Another Serious Post: A Much-loved Cousin who was “Football Crazy”

I had a long and sad journey to make yesterday as my 56-year-old cousin, who was diagnosed with MND nearly four years ago, finally lost his battle with that horrible “locked-in” disease. Down to the excellent round-the-clock care given to him by his mum and sisters, he outlived most other victims post diagnosis, but everyone knew it was time for his suffering to end and his friends turned out in droves to his memorial service in Aberdeen. It was standing room only and I don’t think I’ve ever been to a service where quite so many middle-aged men found it impossible to control their emotions. The main reason for this outpouring of emotion – Football.

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My cousin didn’t have a glittering career or ever earn vast sums of money but he worked hard, raised a family and was a loving father, son and brother. From an early age however, his passion was football, and for nearly 35 yrs he played in the many Junior and Amateur leagues run within The Granite City. Apparently he was still playing at age 50, just two years before his diagnosis. Facebook is awash with tributes to him and of his many exploits on the pitch. He had played with, and captained, many teams over the years so knew the entire footballing fraternity and they had nothing but good things to say about him – A legend, a true gent, a prankster, a great friend, and so it went on.

There is a dearth of quality football songs out there, so I’m just going to go with the obvious choice, Football Crazy, a song written back in the days of yore but made popular by Robin Hall and Jimmie Macgregor when they regularly performed their version of it on the Tonight programme back in the early 1960s. I don’t remember watching this show back then (just too young), but I must have recognised the theme tune as I always knew when “Ciff” (that would be Cliff Michelmore) came on the telly, it was time for bed (we didn’t climb the stairs to Bedfordshire where I came from).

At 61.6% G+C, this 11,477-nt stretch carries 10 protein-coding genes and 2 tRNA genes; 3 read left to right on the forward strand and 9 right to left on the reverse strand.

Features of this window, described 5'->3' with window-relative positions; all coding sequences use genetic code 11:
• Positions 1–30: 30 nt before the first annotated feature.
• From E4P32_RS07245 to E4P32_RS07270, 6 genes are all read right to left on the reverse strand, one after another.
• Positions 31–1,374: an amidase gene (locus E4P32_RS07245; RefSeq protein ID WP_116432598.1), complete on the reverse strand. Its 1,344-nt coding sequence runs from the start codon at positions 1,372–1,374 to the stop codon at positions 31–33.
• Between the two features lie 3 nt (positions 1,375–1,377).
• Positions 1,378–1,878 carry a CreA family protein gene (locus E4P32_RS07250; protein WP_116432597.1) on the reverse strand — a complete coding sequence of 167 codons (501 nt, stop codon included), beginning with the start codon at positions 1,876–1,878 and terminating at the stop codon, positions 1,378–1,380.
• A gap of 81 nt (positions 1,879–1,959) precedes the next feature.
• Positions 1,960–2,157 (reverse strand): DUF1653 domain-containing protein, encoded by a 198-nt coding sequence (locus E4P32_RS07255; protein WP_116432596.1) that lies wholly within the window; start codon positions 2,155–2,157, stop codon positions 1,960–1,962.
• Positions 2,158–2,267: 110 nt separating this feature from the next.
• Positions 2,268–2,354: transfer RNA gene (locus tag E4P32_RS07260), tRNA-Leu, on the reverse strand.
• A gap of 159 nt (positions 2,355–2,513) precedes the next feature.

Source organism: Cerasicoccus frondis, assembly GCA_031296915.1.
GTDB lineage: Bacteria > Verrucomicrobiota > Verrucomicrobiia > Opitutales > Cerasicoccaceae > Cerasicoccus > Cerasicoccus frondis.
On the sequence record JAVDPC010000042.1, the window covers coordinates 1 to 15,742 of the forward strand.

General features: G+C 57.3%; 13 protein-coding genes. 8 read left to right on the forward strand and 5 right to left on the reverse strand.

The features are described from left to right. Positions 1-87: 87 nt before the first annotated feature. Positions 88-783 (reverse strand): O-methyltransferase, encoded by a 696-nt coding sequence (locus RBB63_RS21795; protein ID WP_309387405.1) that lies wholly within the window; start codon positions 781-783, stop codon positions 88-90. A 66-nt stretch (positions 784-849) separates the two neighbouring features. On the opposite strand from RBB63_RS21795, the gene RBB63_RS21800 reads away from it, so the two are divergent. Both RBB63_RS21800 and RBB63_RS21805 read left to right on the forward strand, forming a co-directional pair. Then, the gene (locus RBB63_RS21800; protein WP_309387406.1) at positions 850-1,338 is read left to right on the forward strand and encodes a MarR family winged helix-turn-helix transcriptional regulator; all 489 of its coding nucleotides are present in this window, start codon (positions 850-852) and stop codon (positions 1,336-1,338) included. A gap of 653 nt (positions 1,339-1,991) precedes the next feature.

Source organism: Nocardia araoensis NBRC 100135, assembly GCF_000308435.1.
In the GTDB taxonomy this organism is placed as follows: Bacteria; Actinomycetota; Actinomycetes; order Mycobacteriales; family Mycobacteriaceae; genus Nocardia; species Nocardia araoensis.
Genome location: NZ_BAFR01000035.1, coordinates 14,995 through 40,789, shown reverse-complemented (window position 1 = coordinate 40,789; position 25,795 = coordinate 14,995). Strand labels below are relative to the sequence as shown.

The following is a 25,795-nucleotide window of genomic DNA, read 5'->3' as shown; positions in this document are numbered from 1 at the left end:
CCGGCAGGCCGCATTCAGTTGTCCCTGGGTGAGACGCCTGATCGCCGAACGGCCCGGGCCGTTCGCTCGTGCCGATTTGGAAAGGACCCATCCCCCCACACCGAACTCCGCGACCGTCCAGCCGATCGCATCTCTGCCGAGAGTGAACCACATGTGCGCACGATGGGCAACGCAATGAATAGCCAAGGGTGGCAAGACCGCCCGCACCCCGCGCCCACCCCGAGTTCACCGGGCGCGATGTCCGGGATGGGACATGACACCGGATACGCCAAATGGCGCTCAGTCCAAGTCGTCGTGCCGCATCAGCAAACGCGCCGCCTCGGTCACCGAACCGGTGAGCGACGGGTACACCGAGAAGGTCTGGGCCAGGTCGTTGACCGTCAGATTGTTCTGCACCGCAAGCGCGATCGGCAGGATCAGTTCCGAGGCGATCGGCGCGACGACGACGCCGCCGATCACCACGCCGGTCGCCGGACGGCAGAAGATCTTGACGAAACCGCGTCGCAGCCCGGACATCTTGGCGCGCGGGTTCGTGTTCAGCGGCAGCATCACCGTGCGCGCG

Strangely enough, last Saturday I went to our football stadium for the first time in nearly 20 years to watch the local team. DD’s boyfriend, who looks after the team’s physical (and often mental) welfare, got us tickets for the section where the player’s wives, kids and mums sit. They probably go to every home match and build up that familiarity and camaraderie from spending so much time together. I watched friends meet up for their weekly fix of football; old men turning up in their scarves who have probably been fans since they were lads; and the staff who kept everything running like clockwork – A massive footballing family. It was nice.

This week we have had the freaky scenario where two English teams who were not expected to come back with a win on aggregate, did just that – Even fans of other teams, usually fierce rivals, have come out and congratulated them on those fantastic wins. Just at the time we were supposed to have left the EU, both Liverpool and Tottenham Hotspur are on their way to Madrid and the Champion’s League Final. There’s going to be an English winner now whatever the outcome.